The city was founded as a small gold digger settlement and tent city; the founding date October 4 applies, 1886. With the discovery of gold in to light passing conglomerate layers ( Reef called) hiked thousands of workers and soldiers of fortune from the UK, the Cape Colony and other countries in the Boer areas and settled in Johannesburg. Within ten years the city grew to over 100,000 inhabitants. The economic value of this area rose rapidly, creating tension between the Boers , who ruled the region during the 19th century, and the British , who culminated in the Second Boer War between 1899 and 1902. The Boers lost the war and also control of the South African Republic to the British.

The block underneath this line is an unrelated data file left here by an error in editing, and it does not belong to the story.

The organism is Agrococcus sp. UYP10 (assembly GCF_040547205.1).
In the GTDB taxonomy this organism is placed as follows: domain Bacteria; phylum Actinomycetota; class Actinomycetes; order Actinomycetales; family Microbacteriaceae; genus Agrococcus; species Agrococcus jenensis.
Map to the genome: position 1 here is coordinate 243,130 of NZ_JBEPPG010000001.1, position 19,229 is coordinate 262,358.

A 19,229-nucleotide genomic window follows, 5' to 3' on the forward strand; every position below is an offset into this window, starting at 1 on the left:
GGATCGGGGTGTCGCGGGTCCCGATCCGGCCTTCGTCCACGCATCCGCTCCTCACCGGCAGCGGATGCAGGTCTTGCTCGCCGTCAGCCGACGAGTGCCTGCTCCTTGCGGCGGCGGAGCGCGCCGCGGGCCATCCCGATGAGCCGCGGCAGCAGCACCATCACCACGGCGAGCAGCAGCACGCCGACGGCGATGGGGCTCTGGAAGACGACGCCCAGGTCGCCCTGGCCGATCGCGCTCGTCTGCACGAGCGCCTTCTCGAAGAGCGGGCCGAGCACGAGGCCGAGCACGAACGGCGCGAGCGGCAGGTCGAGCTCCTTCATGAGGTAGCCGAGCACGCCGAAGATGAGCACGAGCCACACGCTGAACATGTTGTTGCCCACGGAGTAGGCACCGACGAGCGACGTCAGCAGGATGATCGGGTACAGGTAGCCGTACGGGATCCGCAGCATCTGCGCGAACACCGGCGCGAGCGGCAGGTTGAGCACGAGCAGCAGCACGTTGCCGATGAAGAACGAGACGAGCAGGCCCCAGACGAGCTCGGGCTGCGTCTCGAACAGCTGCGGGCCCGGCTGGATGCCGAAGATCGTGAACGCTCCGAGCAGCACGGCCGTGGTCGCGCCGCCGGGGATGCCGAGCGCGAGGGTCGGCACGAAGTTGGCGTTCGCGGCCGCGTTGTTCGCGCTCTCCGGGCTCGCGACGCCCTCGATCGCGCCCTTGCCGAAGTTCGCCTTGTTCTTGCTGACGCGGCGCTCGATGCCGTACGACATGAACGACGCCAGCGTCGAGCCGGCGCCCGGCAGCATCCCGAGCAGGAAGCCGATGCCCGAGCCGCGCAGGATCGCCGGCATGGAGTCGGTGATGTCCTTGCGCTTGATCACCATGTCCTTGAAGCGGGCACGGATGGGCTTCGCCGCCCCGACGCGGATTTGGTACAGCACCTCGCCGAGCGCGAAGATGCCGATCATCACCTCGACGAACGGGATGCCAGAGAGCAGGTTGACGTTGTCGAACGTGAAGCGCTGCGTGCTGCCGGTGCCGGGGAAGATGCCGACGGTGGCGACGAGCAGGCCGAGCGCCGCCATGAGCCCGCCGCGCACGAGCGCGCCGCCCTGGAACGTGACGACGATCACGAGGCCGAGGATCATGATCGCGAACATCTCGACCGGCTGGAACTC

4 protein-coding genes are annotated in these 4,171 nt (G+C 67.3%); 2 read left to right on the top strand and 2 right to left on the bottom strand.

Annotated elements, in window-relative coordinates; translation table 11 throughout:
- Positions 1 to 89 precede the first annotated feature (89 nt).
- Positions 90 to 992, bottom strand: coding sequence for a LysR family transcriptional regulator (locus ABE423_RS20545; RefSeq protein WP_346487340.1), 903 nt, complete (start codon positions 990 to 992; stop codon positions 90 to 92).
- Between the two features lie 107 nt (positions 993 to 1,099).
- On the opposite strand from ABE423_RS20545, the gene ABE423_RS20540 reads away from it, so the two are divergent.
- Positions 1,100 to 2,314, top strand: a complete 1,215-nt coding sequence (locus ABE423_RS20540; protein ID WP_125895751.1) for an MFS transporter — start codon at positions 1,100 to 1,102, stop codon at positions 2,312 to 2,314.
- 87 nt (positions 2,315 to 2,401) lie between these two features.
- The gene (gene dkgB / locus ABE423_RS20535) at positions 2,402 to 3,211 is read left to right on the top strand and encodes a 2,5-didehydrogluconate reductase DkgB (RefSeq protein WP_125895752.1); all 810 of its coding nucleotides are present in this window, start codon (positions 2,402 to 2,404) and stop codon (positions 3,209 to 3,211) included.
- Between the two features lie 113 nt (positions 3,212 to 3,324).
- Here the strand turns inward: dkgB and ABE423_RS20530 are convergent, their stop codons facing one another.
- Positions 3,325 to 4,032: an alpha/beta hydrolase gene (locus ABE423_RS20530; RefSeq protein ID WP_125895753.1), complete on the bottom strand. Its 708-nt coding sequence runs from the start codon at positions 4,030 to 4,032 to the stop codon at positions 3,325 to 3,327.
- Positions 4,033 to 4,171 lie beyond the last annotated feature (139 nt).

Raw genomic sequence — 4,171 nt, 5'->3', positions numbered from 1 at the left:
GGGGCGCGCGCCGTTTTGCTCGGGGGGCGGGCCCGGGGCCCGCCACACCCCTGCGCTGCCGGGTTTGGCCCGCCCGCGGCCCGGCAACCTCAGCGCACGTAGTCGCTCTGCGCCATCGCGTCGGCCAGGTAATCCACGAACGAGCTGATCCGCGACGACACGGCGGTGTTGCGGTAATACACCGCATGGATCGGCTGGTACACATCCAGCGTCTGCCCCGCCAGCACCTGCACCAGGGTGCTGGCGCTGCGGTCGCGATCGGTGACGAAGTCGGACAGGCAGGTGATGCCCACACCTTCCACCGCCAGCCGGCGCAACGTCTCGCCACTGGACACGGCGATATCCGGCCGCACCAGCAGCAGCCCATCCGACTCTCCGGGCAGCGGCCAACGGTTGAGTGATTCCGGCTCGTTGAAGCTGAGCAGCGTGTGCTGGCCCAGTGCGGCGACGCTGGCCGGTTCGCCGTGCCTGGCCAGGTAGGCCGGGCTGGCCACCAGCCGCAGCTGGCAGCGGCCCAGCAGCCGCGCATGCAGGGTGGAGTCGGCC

By Pope Leo XIII. The Roman Catholic Apostolic Prefecture Transvaal was founded in 1886 , from which the Diocese of Johannesburg emerged in 1951, and which was elevated to the Archdiocese of Johannesburg in 2007 . The main church of the Archdiocese is the Cathedral of Christ the King.
When the British proclaimed the South African Union in 1910 , it paved the way for organized mining . However, the South African government installed a strict racial system during this period. The immigration of blacks and Indians was strictly regulated. The black and colored populations were forced to move to racially segregated areas, often previously determined arbitrarily by the white government. This created huge barracks, the so-called townships , around Johannesburg, of which the Soweto conglomerate (short for: South Western Townships ) is the best known. Nelson Mandela also lived here for many years; his home in Orlando is a tourist attraction these days. In addition, the non-white population was banned from accepting skilled jobs, and numerous blacks, for example from Basutoland , had to work as migrant workers in Johannesburg's gold mines.